Stories About Pleasure

Jan 09, 2018

Stories About Pleasure

On New Year’s Eve I went to a Labyrinth walk at the Anglican cathedral here in Ottawa. It was a great way to bring in the new year. I walked in silence with a group of people, in a dark, candle lit space. Classical guitar music held a background tone. After everyone had walked, the facilitator invited us into the middle of the circle to speak a word for the new year; a word that would reflect what we needed or wanted to enter into 2018.

My word for the new year

A few words came to me and I spoke them out loud, and then I thought - I want to say “pleasure” too!  But somehow there was a hesitancy in me. I looked around the circle of “good Anglicans.”  There were a number of families with young children too. Somehow it felt daring to bring the word pleasure into the moment.
I had to breathe and just take a leap - I said the word. There were a few smiles and a laugh, around the circle. But I was surprised and caught off guard by my own reluctance to say the “P” word in this setting. Why did it feel like I would be some kind of agitator, a rebel, to say that word in what was sacred space?

I know in my bones that pleasure is sacred, but somehow in that moment I dubbed it inappropriate. I’ve been musing about my response ever since.
I know my task with the Unlock Pleasure project is to disrupt people’s conventional notions about pleasure. I want to reclaim both the word and the experience of pleasure for the sacred elixir that it is. People often say to me it’s just the word that puts them off – couldn’t I call it by something else? And I persistently say, “no.” I want to explore our conflictual sentiments to pleasure – both the word and all the perceptions that go with it.

What makes pleasure uncomfortable?

I’m so curious about how it came to be that pleasure makes many people uncomfortable. How did we become so reserved, so fearful? How much are we influenced by social conditioning, we’re perhaps not even aware of?

There are places we can talk about pleasure and places we mustn’t. What are the stories we tell ourselves about disturbing the status quo about pleasure? How did we come to this place?

My main professional goal for 2018 is to write a book about pleasure. To share in-depth what I’ve been learning over the last three years in the Unlock Pleasure project. I’d love to hear your thoughts, experiences, and feelings about pleasure. I want stories – yours – and mine to make the book accessible and relevant to the reader. We all have our story about pleasure.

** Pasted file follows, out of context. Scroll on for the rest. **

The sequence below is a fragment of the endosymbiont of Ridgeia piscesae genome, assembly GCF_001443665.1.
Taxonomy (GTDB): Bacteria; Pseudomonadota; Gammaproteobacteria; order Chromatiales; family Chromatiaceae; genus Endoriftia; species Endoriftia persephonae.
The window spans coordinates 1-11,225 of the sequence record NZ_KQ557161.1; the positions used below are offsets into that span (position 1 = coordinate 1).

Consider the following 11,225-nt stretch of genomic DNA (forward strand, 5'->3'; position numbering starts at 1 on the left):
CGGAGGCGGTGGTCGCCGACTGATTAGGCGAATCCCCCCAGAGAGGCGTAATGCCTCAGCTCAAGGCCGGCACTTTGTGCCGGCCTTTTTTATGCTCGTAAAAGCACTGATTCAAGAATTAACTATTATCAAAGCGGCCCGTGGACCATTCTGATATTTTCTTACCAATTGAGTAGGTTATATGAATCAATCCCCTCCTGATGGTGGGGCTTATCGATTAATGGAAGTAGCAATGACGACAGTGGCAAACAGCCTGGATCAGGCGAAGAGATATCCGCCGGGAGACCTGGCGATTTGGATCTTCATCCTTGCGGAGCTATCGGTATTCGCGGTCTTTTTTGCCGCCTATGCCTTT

My word for the new year

A few words came to me and I spoke them out loud, and then I thought - I want to say “pleasure” too!  But somehow there was a hesitancy in me. I looked around the circle of “good Anglicans.”  There were a number of families with young children too. Somehow it felt daring to bring the word pleasure into the moment.

I had to breathe and just take a leap - I said the word. There were a few smiles and a laugh, around the circle. But I was surprised and caught off guard by my own reluctance to say the “P” word in this setting. Why did it feel like I would be some kind of agitator, a rebel, to say that word in what was sacred space?

I know in my bones that pleasure is sacred,

But somehow in that moment I dubbed it inappropriate. I’ve been musing about my response ever since.
I know my task with the Unlock Pleasure project is to disrupt people’s conventional notions about pleasure. I want to reclaim both the word and the experience of pleasure for the sacred elixir that it is. People often say to me it’s just the word that puts them off – couldn’t I call it by something else? And I persistently say, “no.” I want to explore our conflictual sentiments to pleasure – both the word and all the perceptions that go with it.

What makes pleasure uncomfortable?

I’m so curious about how it came to be that pleasure makes many people uncomfortable. How did we become so reserved, so fearful? How much are we influenced by social conditioning, we’re perhaps not even aware of?

Will you share yours with me?

There are places we can talk about pleasure and places we mustn’t. What are the stories we tell ourselves about disturbing the status quo about pleasure? How did we come to this place?
My main professional goal for 2018 is to write a book about pleasure. To share in-depth what I’ve been learning over the last three years in the Unlock Pleasure project. I’d love to hear your thoughts, experiences, and feelings about pleasure. I want stories – yours – and mine to make the book accessible and relevant to the reader. We all have our story about pleasure – will you share yours with me?

Next entry: The Rhythm of Expansion and Contraction in Unlocking Pleasure

Previous entry: 4 Essential Keys to Pleasure for You in 2018

Madeline combines her experience as a gifted teacher and facilitator with her exquisite sensitivity to guide us into unlocking pleasure. In her gentle way she helps us to make friends with our bodies, softening the places where we feel resistance, shame and pain and learn how to tune into the myriad sensations of pleasure. She embodies her teaching and the expression of her own pleasure is contagious. Madeline creates a safe space to (re)discover that we are wired for pleasure and can overcome the negative conditioning of fear, trauma, and messages of “not good enough”.

Ingrid Schirrholz, – Senior Faculty. Pathwork Vermont, Burlington, Vermont